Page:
New MR sequences in daily practice: susceptibility weighted imaging. A pictorial essayReport as inadecuate

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Insights into Imaging

, Volume 2, Issue 3, pp 335–347

First Online: 26 March 2011Received: 13 August 2010Revised: 22 November 2010Accepted: 15 February 2011


BackgroundSusceptibility-weighted imaging SWI is a relatively new magnetic resonance MR technique that exploits the magnetic susceptibility differences of various tissues, such as blood, iron and calcification, as a new source of contrast enhancement. This pictorial review is aimed at illustrating and discussing its main clinical applications.

MethodsSWI is based on high-resolution, three-dimensional 3D, fully velocity-compensated gradient-echo sequences using both magnitude and phase images. A phase mask obtained from the MR phase images is multiplied with magnitude images in order to increase the visualisation of the smaller veins and other sources of susceptibility effects, which are displayed at best after post-processing of the 3D dataset with the minimal intensity projection minIP algorithm.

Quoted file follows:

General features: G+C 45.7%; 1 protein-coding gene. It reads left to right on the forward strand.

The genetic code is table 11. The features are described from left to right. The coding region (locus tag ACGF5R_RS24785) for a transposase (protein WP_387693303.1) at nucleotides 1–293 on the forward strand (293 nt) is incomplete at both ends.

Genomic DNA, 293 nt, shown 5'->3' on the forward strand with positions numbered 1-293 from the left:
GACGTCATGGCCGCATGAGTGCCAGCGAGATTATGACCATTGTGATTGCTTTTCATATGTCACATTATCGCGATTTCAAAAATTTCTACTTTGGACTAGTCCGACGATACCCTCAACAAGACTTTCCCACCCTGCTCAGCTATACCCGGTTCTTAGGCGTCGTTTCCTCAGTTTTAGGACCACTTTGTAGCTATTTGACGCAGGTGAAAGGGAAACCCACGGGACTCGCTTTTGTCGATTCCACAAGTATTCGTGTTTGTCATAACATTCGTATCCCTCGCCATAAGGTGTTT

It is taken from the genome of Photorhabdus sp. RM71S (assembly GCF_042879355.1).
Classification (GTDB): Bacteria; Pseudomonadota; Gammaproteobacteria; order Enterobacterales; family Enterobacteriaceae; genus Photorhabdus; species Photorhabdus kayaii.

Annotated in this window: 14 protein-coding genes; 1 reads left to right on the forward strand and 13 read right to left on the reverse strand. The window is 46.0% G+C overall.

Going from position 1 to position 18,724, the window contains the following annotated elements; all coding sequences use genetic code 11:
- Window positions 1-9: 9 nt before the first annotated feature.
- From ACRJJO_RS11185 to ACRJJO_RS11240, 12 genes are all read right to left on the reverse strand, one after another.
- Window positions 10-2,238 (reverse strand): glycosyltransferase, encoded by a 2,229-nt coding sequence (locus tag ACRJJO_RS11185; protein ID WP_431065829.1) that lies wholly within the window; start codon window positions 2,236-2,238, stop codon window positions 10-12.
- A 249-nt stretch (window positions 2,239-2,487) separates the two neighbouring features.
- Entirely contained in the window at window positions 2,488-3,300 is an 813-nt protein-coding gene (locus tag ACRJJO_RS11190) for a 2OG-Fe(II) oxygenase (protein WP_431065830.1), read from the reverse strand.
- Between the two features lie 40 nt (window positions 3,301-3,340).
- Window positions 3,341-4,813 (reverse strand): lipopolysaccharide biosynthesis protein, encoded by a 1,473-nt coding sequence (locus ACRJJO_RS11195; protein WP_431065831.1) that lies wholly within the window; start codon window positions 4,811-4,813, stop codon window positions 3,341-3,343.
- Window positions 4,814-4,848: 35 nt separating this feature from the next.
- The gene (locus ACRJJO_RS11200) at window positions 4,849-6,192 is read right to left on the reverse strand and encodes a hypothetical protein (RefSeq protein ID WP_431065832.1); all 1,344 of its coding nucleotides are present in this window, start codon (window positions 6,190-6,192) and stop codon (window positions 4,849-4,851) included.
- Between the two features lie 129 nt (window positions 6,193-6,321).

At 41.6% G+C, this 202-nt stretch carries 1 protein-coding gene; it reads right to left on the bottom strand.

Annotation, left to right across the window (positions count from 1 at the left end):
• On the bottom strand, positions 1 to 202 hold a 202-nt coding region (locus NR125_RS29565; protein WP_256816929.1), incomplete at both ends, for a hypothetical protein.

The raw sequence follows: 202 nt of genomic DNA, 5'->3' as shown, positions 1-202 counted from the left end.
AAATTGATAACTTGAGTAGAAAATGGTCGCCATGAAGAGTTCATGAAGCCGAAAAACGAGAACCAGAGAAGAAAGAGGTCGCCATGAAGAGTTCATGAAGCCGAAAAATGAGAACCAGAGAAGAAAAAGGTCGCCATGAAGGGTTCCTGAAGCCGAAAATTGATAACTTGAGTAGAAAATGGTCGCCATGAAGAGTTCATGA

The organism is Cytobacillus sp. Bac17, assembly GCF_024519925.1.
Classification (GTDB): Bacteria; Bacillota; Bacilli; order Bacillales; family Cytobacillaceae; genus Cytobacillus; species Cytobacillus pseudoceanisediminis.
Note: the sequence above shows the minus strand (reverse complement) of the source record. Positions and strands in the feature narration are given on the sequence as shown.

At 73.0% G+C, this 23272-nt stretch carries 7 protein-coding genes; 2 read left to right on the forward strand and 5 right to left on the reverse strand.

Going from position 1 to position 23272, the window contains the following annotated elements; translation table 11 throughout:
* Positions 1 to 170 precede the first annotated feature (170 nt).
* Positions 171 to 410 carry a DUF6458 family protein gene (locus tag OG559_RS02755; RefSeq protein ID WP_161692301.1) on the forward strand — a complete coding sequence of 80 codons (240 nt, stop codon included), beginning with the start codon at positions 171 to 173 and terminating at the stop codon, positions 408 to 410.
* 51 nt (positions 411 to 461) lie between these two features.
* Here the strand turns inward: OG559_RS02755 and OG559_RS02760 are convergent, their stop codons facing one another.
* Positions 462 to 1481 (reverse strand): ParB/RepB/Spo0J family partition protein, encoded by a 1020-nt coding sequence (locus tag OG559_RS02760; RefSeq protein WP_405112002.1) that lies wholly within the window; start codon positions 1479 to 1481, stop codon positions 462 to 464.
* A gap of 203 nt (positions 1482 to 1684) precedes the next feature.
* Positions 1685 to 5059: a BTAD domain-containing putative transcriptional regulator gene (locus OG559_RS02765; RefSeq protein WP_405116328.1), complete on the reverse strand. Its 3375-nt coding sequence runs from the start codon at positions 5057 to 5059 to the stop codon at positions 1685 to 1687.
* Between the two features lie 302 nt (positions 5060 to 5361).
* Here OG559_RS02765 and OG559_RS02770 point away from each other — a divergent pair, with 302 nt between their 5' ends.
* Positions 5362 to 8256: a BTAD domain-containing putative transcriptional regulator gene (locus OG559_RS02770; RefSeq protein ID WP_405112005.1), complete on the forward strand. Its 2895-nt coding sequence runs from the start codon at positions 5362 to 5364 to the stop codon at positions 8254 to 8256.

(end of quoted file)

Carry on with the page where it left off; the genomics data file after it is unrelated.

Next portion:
ResultsSWI is very useful in detecting cerebral microbleeds in ageing and occult low-flow vascular malformations, in characterising brain tumours and degenerative diseases of the brain, and in recognizing calcifications in various pathological conditions. The phase images are especially useful in differentiating between paramagnetic susceptibility effects of blood and diamagnetic effects of calcium. SWI can also be used to evaluate changes in iron content in different neurodegenerative disorders.

ConclusionSWI is useful in differentiating and characterising diverse brain disorders.

KeywordsBrain Magnetic resonance imaging Susceptibility weighted imaging  Download fulltext PDF

Author: Roberto Gasparotti - Lorenzo Pinelli - Roberto Liserre


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